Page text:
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I would rather have hiked with the campers…but we managed a ‘next best’ on a rainy day in Maryland.

Gleanings of the Week Ending March 31, 2018

The items below were ‘the cream’ of the articles and websites I found this past week. Click on the light green text to look at the article.

 4 Psychology Lessons That Can Teach Us About Inspiring Climate Action | CleanTechnica – Good ideas – particularly if anticipating a lot of disagreement or people being too depressed about the prospect of the future for Earth to take action.

Top 25 Wild Raptors – National Geographic – From around the world…no bald eagle in this group of photos.

After 250 Years of Dams, Rhode Island River Restored for Migratory Fish – Cool Green Science – Maryland is also removing dams. Bloede’s Dam (see blog post about it here)

Hummingbirds Make an Incredible Journey North – Cool Green Science – This little birds make a very long journey. Hope our recent cold weather has not made is a problematic year for them.

Saving Terrapins From Drowning in Crab Traps – Cool Green Science – Hopefully this can be a success story for terrapins around Long Island…time will tell.

Elusive Deep-Sea Anglerfish Seen Mating for the First Time | Smart News | Smithsonian – I’d only see pictures of dead specimens or drawings. The 2.5 minute video shows a living fish moving slowly through the water with filaments that glow surrounding it. Still very fierce looking but also a slow moving graceful beauty.

Drug-related mortality rates are not randomly distributed across the US -- ScienceDaily – The map says it all. The hotspots for drug-related deaths in the US are not necessarily where historically high drug use happened.

The 20 most beautiful libraries in the U.S. - Curbed – I’ve only been in one of these: the reading room of the Legal Research Library at the University of Michigan; it was part of the campus tour when my daughter visited the university before she added it to her short list that she would apply to for her undergraduate studies. I remember it being very quiet even though people were walking around – cork floors are quiet floors!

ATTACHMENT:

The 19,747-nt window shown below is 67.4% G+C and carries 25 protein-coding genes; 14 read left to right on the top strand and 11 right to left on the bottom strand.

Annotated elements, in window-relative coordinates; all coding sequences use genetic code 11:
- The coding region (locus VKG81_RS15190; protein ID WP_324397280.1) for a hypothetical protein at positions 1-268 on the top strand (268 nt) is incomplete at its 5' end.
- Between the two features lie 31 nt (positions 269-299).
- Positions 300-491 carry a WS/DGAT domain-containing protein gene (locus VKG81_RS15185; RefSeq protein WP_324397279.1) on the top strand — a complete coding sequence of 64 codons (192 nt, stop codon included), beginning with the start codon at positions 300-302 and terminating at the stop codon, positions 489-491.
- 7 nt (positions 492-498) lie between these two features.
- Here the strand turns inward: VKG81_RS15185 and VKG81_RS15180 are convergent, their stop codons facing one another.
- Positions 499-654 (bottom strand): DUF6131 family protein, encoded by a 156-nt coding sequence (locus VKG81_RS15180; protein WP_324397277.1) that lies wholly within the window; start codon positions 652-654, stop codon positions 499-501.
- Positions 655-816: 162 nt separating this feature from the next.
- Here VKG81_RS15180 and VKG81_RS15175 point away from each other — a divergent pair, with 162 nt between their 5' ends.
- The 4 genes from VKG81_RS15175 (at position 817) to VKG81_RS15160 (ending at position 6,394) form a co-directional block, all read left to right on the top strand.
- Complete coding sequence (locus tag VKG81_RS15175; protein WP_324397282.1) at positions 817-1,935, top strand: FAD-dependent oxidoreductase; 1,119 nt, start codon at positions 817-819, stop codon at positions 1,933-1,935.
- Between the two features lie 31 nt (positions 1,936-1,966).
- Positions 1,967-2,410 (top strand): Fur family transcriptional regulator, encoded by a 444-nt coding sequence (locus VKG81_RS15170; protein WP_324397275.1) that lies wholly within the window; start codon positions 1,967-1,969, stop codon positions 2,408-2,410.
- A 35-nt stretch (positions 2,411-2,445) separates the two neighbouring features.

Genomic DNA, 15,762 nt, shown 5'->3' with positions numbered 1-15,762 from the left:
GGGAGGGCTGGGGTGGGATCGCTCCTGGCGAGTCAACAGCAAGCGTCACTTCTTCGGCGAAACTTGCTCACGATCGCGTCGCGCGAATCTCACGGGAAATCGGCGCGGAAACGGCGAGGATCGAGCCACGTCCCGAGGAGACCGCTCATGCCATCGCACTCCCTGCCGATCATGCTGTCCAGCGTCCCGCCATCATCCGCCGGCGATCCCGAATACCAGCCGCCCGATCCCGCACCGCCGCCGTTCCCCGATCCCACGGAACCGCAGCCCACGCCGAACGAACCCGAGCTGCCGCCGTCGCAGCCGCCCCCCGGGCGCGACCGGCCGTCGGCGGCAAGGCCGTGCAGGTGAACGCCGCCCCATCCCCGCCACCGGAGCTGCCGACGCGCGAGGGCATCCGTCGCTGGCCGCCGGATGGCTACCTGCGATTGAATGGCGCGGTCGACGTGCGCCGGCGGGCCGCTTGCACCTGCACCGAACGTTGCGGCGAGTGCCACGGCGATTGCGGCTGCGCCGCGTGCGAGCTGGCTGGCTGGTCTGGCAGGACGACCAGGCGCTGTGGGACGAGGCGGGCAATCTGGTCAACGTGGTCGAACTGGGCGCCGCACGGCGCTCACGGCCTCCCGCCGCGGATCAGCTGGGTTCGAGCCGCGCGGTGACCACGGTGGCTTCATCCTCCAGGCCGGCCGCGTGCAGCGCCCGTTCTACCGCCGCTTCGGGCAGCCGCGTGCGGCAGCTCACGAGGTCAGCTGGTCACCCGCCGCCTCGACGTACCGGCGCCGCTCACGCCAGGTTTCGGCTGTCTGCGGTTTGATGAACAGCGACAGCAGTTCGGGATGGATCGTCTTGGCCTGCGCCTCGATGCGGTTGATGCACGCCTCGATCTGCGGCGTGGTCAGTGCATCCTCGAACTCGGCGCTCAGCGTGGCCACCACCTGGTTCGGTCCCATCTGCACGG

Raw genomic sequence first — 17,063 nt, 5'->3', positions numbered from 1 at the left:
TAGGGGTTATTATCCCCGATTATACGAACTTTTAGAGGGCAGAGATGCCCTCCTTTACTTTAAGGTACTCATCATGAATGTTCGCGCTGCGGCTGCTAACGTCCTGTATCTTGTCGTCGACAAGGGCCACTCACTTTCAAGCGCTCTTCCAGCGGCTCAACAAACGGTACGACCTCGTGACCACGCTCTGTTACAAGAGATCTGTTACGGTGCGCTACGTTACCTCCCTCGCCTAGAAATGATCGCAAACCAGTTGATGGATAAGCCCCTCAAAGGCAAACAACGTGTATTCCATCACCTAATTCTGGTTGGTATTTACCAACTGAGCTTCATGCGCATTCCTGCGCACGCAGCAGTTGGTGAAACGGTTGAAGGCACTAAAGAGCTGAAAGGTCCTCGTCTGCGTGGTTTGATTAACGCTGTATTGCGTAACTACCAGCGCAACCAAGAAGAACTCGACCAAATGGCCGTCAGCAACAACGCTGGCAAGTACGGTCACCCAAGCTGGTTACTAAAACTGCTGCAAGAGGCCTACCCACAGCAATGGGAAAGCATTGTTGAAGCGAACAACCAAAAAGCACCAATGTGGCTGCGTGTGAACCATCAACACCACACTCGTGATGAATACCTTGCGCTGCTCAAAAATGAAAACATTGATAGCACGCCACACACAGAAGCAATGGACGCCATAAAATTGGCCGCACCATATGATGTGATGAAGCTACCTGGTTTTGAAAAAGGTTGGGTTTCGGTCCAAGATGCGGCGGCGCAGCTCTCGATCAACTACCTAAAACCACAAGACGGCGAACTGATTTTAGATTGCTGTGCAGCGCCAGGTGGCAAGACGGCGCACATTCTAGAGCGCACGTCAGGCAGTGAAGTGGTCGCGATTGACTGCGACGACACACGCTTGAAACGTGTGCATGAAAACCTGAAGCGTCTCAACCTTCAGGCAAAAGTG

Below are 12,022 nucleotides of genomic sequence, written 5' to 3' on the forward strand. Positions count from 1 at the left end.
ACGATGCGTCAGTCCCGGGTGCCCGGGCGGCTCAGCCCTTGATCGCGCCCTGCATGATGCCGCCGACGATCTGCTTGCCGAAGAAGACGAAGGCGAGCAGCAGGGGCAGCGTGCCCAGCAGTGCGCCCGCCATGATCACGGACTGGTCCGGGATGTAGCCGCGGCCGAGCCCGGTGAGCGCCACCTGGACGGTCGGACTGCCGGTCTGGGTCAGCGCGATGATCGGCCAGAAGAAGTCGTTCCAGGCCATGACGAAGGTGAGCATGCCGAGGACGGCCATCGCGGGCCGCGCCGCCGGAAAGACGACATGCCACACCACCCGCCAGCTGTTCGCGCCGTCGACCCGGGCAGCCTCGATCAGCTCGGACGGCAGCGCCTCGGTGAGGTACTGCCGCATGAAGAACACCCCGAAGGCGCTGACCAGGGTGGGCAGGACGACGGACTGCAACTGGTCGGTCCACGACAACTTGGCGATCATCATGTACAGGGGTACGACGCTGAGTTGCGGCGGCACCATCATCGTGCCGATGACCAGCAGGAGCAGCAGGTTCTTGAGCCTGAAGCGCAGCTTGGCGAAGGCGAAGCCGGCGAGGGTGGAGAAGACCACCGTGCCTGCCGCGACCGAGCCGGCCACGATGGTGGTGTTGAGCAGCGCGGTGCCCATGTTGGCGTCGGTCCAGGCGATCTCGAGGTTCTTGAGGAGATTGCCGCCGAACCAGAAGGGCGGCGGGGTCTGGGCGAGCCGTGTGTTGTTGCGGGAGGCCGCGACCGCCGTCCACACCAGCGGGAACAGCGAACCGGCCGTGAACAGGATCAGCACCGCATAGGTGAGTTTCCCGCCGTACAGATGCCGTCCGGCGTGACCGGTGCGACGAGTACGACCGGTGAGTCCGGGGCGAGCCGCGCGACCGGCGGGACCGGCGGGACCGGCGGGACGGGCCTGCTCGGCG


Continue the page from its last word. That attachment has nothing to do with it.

The Great Pacific Garbage Patch Is Much Larger and Chunkier Than We Thought | Smart News | Smithsonian – Ugh! It was bad even before the more precise measurements came in. There has to be a way to start cleaning it up and keeping more garbage from getting into the ocean.

Landscape Photography Series Tells “Winter’s Tale” of Snowy Forests – Hopefully we’ve had our last bought with snowy weather here in Maryland. I do enjoy the snowy forests…for a little while.

South Padre Island and Bay Cruise – Part 1

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Back to the posts about our experiences at the Rio Grande Valley Birding Festival…Our fourth day field trip was to South Padre Island and included a bay cruise. The first stop for our bus was at The South Padre Island Migratory Bird Sanctuary. The place is two woodlots across the street from each other and surrounded by hotels and condos on South Padre Island. There are bird feeders and baths…plantings... a ‘rest stop’ for birds. It was very quiet when we first arrived; a Cooper’s Hawk had just caught breakfast and was feasting near the back. The Monarch butterflies were still active.

Eventually the birds became active – since the hawk was busy with its prey. There was a Couch’s Kingbird eating monarch butterflies: posing on the wire for photos. One of the guides had seen the birds eating Monarch’s the previous day as well. Was it the same bird? Supposedly Monarch’s taste bad and make birds sick (chemicals they absorb from the milkweed they eat at caterpillars); something is different about the butterflies or the birds.

Orange crowned warblers shared the space in the bushes and water with the Couch’s Kingbird. These are smaller birds but share the yellow color.

There was a Great Kiskadee as well…more yellow.

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One has to look hard to see the Yellow-rumped warbler.

A Ladder-backed woodpecker posed on a telephone pole.

There was a Hummingbird on an agave…too far way for an excellent image but the bill is dark so probably not a buff-bellied hummingbird. Maybe a Ruby-throated hummingbird female?

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Last but not least – a butterfly. Maybe Great Southern White?

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I have two more posts from this field trip…coming out tomorrow and the next day.